Why Did Blu-Ray Beat HD-DVD in the Race to Replace the DVD?

blu ray vs hd dvdThere were a number of factors that contributed to the prevalence of Blu-ray technology over HD-DVD in the battle of the high definition video disc that would replace ordinary DVDs. This battle lasted for almost a decade, involving all major electronics companies, film studios and production companies and of course consumers, who were caught in the middle of the ongoing fight.

It all started in 2000, when the innovative technology of blue lasers, instead of red, was utilized in optical disc systems. The wavelength of blue laser beam is much shorter than red. Because of this, data can be stored in much less actual space, providing a disc of the size of a DVD with at least three times its regular capacity. This additional space is used to store high definition video.

So, in 2000 Sony and Pioneer revealed DVR Blue, which was the cradle of Blu-ray discs. Two years later, Sony introduced the Blu-ray Disc plans. A few months later, Toshiba and Nec propose a new disc format that would later become the HD DVD. In October 1st 2002, at Japan’s Ceatec exhibition, Toshiba demonstrated the predecessor of HD DVD, AOD (Advanced Optical Disc). At the same time, Sony, Pioneer, Sharp, Panasonic and JVC unveiled a prototype Blu-ray Disc recorder. A year later, Mitsubishi Electric joins the Blu-ray Disc team, which is getting ahead by commercializing its products and releasing the first Blu-ray recorder at the price of almost 4,000 USD.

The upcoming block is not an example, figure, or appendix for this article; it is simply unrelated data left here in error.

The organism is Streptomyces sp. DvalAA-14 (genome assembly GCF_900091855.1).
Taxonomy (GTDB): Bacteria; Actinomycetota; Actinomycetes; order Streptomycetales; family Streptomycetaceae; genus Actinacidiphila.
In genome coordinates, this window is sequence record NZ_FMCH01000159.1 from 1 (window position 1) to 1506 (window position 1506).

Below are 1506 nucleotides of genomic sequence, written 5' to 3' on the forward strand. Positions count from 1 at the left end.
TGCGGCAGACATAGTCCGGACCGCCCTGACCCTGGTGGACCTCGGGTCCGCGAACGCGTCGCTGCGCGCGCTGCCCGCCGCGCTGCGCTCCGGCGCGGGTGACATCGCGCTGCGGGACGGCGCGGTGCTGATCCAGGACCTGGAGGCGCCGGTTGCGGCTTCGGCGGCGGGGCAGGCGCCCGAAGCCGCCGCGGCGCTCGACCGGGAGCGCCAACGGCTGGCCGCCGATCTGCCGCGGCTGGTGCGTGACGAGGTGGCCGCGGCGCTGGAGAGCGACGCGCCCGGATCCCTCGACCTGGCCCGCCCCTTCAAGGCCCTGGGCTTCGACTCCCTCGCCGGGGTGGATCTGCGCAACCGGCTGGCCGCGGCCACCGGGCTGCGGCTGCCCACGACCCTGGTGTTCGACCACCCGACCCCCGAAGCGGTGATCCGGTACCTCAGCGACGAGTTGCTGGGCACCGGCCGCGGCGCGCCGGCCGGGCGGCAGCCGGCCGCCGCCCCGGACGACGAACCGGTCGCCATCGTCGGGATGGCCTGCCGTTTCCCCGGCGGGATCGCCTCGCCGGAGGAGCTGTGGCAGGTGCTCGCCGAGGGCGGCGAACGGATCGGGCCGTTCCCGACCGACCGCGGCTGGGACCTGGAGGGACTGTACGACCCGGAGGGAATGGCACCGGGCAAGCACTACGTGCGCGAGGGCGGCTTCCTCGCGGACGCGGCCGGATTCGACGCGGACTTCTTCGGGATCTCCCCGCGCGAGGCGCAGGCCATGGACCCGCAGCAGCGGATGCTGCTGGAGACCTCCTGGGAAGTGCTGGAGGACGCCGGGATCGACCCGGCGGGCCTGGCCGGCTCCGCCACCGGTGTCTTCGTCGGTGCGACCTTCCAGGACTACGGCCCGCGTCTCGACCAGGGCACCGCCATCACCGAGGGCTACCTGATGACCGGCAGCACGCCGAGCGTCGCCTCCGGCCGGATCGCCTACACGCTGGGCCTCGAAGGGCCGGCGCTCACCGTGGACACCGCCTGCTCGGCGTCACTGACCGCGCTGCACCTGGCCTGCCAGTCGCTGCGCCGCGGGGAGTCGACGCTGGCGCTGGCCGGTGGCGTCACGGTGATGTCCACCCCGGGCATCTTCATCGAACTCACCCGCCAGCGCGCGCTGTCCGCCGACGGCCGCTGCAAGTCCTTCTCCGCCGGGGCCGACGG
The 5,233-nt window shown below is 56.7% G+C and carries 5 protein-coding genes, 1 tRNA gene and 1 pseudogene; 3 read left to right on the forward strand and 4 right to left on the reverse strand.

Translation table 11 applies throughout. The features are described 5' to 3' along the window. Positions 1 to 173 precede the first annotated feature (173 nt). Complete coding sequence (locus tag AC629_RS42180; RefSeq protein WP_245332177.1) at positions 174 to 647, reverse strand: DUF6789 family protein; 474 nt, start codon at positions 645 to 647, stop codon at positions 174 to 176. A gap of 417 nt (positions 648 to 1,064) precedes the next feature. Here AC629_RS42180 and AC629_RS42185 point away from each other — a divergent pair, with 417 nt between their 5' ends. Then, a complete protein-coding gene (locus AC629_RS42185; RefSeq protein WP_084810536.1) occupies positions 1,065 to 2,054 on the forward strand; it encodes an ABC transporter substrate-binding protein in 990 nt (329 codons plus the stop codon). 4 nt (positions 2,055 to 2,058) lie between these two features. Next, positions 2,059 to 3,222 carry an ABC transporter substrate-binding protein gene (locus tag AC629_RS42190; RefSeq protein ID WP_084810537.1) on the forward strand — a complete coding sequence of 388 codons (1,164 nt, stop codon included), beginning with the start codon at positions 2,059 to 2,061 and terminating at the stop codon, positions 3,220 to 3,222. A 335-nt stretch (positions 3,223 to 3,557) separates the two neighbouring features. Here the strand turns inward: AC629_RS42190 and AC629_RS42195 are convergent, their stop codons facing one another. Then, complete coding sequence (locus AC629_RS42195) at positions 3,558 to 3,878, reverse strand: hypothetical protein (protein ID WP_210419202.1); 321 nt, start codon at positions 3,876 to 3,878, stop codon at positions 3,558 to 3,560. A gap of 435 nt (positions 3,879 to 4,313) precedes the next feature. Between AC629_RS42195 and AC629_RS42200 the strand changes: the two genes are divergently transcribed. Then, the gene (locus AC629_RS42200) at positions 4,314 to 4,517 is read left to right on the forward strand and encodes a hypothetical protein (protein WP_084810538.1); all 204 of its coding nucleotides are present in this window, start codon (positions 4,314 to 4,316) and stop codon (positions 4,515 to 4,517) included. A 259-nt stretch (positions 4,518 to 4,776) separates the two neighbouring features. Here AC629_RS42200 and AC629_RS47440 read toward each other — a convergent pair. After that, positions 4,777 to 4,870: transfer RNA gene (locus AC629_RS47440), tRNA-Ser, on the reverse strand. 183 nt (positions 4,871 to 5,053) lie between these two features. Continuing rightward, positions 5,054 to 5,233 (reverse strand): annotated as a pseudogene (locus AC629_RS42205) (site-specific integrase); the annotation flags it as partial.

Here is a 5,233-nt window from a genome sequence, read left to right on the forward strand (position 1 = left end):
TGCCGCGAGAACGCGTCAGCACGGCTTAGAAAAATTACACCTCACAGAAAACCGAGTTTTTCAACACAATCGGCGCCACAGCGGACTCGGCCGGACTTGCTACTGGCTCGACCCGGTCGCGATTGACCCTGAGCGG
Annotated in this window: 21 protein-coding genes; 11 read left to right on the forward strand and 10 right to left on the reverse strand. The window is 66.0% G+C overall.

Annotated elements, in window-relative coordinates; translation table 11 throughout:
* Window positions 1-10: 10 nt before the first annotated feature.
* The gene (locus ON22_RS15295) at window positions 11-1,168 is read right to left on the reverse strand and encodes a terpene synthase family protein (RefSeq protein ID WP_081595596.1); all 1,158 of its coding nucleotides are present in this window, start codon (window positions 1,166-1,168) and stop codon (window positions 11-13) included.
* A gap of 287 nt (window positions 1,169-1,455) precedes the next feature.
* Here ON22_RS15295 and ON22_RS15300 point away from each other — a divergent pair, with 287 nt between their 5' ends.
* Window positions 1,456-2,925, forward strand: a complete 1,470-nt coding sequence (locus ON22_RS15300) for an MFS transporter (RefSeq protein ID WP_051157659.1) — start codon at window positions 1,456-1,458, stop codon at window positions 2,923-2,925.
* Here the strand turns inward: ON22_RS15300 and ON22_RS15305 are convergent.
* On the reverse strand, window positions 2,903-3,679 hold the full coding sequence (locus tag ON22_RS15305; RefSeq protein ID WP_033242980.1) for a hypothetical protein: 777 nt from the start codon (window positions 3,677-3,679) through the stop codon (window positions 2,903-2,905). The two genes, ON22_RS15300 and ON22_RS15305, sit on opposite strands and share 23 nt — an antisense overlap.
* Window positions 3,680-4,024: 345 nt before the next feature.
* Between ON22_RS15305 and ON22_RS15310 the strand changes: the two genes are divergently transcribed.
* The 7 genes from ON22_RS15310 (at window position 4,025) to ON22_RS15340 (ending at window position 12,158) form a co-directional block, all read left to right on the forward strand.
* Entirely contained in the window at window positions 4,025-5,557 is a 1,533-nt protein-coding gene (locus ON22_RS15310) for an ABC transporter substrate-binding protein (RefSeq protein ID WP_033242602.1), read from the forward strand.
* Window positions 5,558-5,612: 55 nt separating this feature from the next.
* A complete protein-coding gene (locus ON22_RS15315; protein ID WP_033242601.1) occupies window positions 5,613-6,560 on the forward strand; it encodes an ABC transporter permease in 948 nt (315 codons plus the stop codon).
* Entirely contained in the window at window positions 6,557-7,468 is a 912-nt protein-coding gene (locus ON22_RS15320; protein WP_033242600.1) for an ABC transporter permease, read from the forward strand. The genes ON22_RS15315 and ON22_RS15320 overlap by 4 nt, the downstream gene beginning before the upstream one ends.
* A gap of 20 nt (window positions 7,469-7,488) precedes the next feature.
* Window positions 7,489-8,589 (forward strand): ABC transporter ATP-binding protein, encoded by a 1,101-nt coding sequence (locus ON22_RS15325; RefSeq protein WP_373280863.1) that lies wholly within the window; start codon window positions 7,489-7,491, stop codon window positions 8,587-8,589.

In 2004, Toshiba introduces to the market the first HD-DVD player, which is also compatible with DVDs. It gains support by HBO, Universal Pictures, Paramount Pictures, New Line Cinema and Warner Bros. Pictures. However, the Blu-ray format is growing and gaining recognition. Hewlett-Packard and Dell advocate in favor of Blu-ray, together with Walt Disney Pictures.

The following year was rather confusing. Having two formats was pointless, so Toshiba and Sony discussed the possibility of an integration, however their talks were inconclusive. Lions Gate Home Entertainment and Universal Music Group decided to back Blu-ray, while Microsoft and Intel decided to support HD-DVD. Paramount and Hewlett-Packard revised their decision of an exclusive support. A little later in 2006, LG, which was thought to be a Blu-ray supporter, announced that it is developing an HD-DVD drive. At that point, things were very ambivalent.

The two following years were turbulent. In 2007, LG introduced a dual-format player, while Warner Bros unveils a disc holding both formats. These were unsuccessful attempts to preserve both formats since this was not cost effective. One after the other, movie production studios dropped one of the two formats. There was a price plummeting of Toshiba products through 2007. At the early beginning of 2008, Warner Bros announced that will drop HD-DVD format. Within the next few days, Toshiba tried to sell out. Major retailers in the US gradually phased out HD-DVD. Best Buy and Netflix announced their intention a few days before Wal-Mart. And on the 16th of February 2008, it was broadcasted that Toshiba discontinues the production of HD-DVD players.

The Blu-ray preceded the HD-DVD and had built a stronger foundation. The Blu-ray team consisted of a great number of companies, many of which participated in the original projects. The Blu-ray does offer some advantages over the HD-DVD format. As a result, when Toshiba lost the support of Warner Bros, merely lost the fight.